By Dylan Del-Rio
Ever since his introduction in the 1990s, the character of Yoshi from Super Mario World cemented himself as a staple of the Mario series and became a fan favorite among the Mario cast.
His popularity led to Yoshi leading his own series of spinoff games starting with Super Mario World 2: Yoshi’s Island. In 2015, the Yoshi series went through major visual changes with Yoshi’s Woolly World, which was set in a world where all the characters are composed of yarn and cloth.
The game was lauded for it’s visual style and as a result the game’s sequel Yoshi’s Crafted World was made to feature a similar style of gameplay and visuals.
Like most games in the Mario Franchise, the story of Yoshi’s crafted world is simple. The game starts with the Yoshi’s lazing around a magical stone, Baby Bowser and his caretaker Kamek try to steal the stone, but in the struggle the stone scatters into several pieces and are sent flying to various locations across the land.
The Yoshis set off to recover the pieces of the stone while dealing with whatever Baby Bowser and Kamek throw at them.
The gameplay is similar to Woolly World, where you control one of the Yoshis on a 2D plane and have to make it to the end of each level. Along the way, you can get eggs from spitting flowers, polka dot boxes, and eating enemies.
One new feature in this game is that Yoshi has the ability to throw eggs into the background at items and enemies, which is needed to get all the red coins and smiley flowers. Some levels also add a mechanic that shakes things up.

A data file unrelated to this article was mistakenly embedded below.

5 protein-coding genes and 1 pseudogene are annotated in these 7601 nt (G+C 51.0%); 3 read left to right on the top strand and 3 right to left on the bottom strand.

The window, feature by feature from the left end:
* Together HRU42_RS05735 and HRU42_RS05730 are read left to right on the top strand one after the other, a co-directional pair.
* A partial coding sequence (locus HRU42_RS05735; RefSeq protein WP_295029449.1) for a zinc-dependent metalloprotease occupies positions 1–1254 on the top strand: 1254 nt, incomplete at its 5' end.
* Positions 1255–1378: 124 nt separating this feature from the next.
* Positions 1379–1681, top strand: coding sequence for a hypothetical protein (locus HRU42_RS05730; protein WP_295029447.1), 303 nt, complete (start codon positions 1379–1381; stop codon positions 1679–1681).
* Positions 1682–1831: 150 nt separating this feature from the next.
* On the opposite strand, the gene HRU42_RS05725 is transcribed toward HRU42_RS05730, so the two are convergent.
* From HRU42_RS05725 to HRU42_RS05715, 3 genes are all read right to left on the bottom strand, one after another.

For example, there are several levels where Yoshi is aided by his pet Poochie, who can be used as a platform and plow through otherwise invincible. One level has Yoshi pilot a giant robot of himself, another has Yoshi on a plane and he has to stand on different parts of a plane to elevate or descend. These more unique levels are sprinkled throughout the game and it helps keep things interesting.
The most notable thing about the game is its presentation. The whole game is presented like a cardboard diorama. Clouds are held up with strings, platforms are made out of tin cans, and boxes of cookies and bosses are introduced via a stop motion animation that shows them being formed. It really sticks to this gimmick throughout and it gives the game a very unique charm.
The only main sticking point in the audio/visual department is the music, some of level themes have this really high pitch flute playing in the background and it’s quite unpleasant to listen to.
The game itself is pretty easy-going. Getting to the end of most levels is a relatively easy task and you have unlimited lives so you never have to worry about a game over. The real challenge of the game is finishing every level with 100 percent completion, in which you have to find every smiley flower, all 20 red coins, and finish the whole level with full health.
Normally this isn’t a problem since you’ll naturally find enough flowers to progress if you keep your eyes open. When it comes to unlocking the secret levels, that is when you will struggle to collect these flowers.
The most infuriating ones to get are located at the end of a level that involve using your eggs to hit a bunch of enemies in the background. If you make a mistake, you don’t get a second chance and will have to redo the whole level for another shot.
Another annoyance are the levels featuring Poochie. Throughout these levels, you use the “dog” as a makeshift platform to ride across lava and poison lakes. The problem is when he is carrying you he is always on the move and you have to position yourself on his head to get him to move in different directions.
As a result, it is really easy to fall off and if your trying to get to the end of the level with full health it can be very stressful.
While going for 100 percent is difficult at times, the rest of the game is a very mellow, charming experience. In fact, it can be an excellent game for kids who are interested in the Mario series but are intimidated by the challenge of some of the older games.
Photo By Nintendo